The same day that Chelmsford's column went into camp at Isandhlwana, three corps of a Zulu impi (army), arrived some fifteen miles from Number III column's position. Twenty thousand men armed with spears, war clubs and an estimated 15,000 firearms were within striking distance of Chelmsford. The firearms were of various calibers, makes, and condition, and it's unlikely that many of the Zulu warriors who carried the weapons had more than just a passing acquaintance with them. The Zulu guns would play a role in the battle, but no one is certain just how much of an impact they had. What is certain is this; Chelmsford divided his column and on January 22, 1879 went off to investigate the presence of a large Zulu force with 2,500 men. Just three years before another officer split his command in the face of a large enemy force, and paid for it by falling on a barren hill near the Little Big Horn River. Chelmsford was not the only man to make mistakes that day, however.
Command of the camp was turned over to Brevet Lt. Colonel Henry Burmester Pulliene.
Brevet Lt. Colonel A. W. Durnford of the Natal Native Cavalry arrived with his command and learning of Zulus to the left front of the camp, sent a party out to deal with them. Durnford, after ordering his men to eat quickly and be ready for action, sat down to lunch with Pulliene. Word came that Zulu were on the move and might possibly try to flank Chelmsford's command. By twelve noon the camp was on alert and the British and natives troops were moving into position to counter the Zulu army which was coming down off a plateau in a sweeping movement. The Zulu tactic was a standard one; the horns and chest of a buffalo. The center, or chest, of the Zulu force advances, and when the enemy moves to engage it, the horns encircle the attacking force, outflank and strike it from the rear. It appears that either Pulliene or Durnford certain of where and when the Zulus would strike because their counter-measures were a series of probing strikes that extended the British lines. This reaction deprived them of their most effective weapon; mass, concentrated, sustained firepower.
When it became apparent that three British companies and a detachment of the Natal Native Cavalry on the left were in danger of being cut off by the advancing Zulus, Pulliene ordered a withdrawal. He sent a company forward to support the retreat. By this time the right flank was hotly engaged firing volley after volley into the massed Zulu ranks. The rifle fire was telling, whole rows of Zulu warriors fell, but the charge did not stop. The barrels of the Martini-Henrys grew too hot to hold from the sustained fire and there was danger of the pieces fouling but the British soldiers continued firing because if there were any respite in the fire, the Zulus would be on top of them.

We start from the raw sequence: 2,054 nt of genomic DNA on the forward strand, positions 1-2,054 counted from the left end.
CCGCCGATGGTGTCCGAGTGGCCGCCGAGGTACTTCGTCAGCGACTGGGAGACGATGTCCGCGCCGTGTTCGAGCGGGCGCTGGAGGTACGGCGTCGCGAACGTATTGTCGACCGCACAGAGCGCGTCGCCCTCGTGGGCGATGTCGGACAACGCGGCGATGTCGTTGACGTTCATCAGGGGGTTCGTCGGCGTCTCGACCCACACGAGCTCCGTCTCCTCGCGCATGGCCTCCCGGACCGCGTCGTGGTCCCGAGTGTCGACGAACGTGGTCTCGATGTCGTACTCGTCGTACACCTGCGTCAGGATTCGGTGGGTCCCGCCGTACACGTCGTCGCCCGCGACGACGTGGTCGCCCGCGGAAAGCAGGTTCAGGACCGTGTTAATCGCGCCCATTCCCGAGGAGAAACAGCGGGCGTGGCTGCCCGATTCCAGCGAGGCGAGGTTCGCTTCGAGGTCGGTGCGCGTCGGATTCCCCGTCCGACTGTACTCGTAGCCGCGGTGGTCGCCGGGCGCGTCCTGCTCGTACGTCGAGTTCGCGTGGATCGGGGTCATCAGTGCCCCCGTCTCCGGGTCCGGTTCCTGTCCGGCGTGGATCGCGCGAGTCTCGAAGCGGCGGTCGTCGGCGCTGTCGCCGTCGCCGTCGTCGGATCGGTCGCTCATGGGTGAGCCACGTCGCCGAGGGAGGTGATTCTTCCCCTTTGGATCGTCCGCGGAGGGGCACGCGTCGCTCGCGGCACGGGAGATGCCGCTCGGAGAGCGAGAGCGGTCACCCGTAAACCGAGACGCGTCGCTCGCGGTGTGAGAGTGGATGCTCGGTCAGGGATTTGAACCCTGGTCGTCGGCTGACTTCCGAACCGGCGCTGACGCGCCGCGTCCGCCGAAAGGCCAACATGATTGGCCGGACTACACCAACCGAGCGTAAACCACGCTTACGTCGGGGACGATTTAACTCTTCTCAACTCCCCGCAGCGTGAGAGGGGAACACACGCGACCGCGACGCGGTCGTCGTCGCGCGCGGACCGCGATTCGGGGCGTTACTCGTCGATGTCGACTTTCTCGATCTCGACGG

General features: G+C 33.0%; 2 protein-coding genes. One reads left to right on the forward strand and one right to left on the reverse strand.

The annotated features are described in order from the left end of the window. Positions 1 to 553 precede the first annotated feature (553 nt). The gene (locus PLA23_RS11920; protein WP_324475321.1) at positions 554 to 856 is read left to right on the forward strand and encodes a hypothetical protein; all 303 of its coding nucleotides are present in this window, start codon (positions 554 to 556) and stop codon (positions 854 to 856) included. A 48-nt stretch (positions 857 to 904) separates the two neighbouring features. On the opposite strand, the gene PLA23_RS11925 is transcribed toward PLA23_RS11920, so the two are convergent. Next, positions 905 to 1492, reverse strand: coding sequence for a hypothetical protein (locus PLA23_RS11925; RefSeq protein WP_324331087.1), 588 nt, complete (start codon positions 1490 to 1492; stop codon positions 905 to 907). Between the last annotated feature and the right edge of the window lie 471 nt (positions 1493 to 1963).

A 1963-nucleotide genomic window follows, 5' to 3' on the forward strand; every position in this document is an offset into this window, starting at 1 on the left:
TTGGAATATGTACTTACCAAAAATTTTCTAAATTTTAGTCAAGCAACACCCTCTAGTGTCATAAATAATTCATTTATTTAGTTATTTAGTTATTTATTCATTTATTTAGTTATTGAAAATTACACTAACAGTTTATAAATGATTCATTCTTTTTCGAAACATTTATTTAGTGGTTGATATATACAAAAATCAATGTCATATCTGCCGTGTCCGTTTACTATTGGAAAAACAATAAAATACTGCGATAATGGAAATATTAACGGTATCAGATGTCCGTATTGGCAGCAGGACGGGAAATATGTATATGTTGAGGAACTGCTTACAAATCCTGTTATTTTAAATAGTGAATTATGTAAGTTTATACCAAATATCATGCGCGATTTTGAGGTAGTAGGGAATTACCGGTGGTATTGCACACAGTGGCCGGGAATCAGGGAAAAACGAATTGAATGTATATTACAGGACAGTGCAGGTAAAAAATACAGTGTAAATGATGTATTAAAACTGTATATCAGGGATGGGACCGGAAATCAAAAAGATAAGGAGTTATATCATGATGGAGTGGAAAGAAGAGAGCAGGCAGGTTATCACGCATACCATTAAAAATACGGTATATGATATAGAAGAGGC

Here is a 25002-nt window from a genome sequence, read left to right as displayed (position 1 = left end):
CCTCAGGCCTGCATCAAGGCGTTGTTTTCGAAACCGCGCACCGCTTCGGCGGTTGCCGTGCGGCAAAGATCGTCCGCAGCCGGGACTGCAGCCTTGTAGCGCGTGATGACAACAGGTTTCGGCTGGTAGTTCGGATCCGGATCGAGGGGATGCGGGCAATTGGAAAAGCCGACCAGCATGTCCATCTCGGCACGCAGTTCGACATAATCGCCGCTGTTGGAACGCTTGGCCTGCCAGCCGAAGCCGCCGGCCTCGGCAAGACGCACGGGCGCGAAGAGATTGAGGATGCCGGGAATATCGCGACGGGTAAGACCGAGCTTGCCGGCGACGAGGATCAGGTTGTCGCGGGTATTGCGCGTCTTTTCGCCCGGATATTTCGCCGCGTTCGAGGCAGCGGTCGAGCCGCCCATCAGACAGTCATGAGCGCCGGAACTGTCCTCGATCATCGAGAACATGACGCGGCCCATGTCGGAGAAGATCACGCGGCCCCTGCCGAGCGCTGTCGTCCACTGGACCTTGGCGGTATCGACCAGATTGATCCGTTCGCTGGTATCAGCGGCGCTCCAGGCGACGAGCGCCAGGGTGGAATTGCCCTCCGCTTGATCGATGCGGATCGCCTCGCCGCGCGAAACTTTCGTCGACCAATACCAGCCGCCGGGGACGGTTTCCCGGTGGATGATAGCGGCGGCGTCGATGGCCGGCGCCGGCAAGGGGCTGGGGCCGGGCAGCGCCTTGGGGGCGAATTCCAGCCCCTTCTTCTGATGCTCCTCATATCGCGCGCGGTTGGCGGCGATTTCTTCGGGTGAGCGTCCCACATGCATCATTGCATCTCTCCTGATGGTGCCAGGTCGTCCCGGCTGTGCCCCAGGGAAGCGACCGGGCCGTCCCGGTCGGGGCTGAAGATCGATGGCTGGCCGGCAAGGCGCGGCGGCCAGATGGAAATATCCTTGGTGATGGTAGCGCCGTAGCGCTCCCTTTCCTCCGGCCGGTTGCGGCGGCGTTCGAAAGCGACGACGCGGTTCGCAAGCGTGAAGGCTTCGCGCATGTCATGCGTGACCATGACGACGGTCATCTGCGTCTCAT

Less than thirty minutes after the battle started, the British line had been pounded into a rough inverted “L" with the short leg secured to the camp and the long leg running along a donga, or dry creek bed. There was no hope. A Zulu force was swinging in behind the camp, another was flanking the line below the donga, and thousands of Zulus were rushing straight at the rapidly dwindling British line. The fighting was ferocious, Zulus throwing the bodies of the dead on British bayonets to break the line; British soldiers, out of ammunition or out of time to load, wielding their rifles like clubs, braining any Zulu who came within arm's reach.
The artillery, if it had been properly placed and utilized, might have made a difference. Canister fired into massed ranks would kill or wound scores of Zulus. But there had been no time to fully deploy the guns, and they were soon overrun. The rocket battery fared even worse then their elder brother, getting off no more than a single volley before the rocketeers fell. At some point there was a lull in the British fire and the Zulus rushed in among the red coats in an instant and began the slaughter. There has been controversy over the proper issuance of ammunition and the difficulty of opening ammunition boxes, with the resulting theory that the men simply ran out of ammunition. Recent evidence suggests otherwise; there was plenty of ammunition for the red-coated soldiers, there simply were too many Zulus.
The numbers are open to debate; over 1,300 British soldiers and their allies killed, perhaps 3,000 Zulus. Fifteen percent of the attacking force killed -- tack on a conservative 1,500 wounded and you have a casualty rate of nearly 25 percent. Those of Number III column that survived the debacle at Isandhlwana (and again, the numbers vary), fled towards Fugitive's Drift. A few made it to safety, many did not.
Any examination of defeat requires sifting through the ruins to sort out the “what ifs.” It could always be said that studies were conducted to find out the truth of the incident but even those present, if they could have given their account, would have been hard-pressed to define the truth of what happened.
What if the British line had been uniformly drawn up in a concentrated manner so that the firepower (the future Battle of Ulundi illustrates just how unassailable a British square anchored on artillery could be), of the infantry supported by the artillery could keep the Zulu at bay? What if the wagons had been laagered or fortifications erected? What if Chelmsford had been warned of the camps peril and returned with his column to catch the Zulu impi in a pincer movement?
What ifs are rare and should only be applied sparingly to disasters and out-right defeats. Isandhlwana was both -- but the question is, considering the fate that awaited the Zulu empire and Cetshwayo, for whom?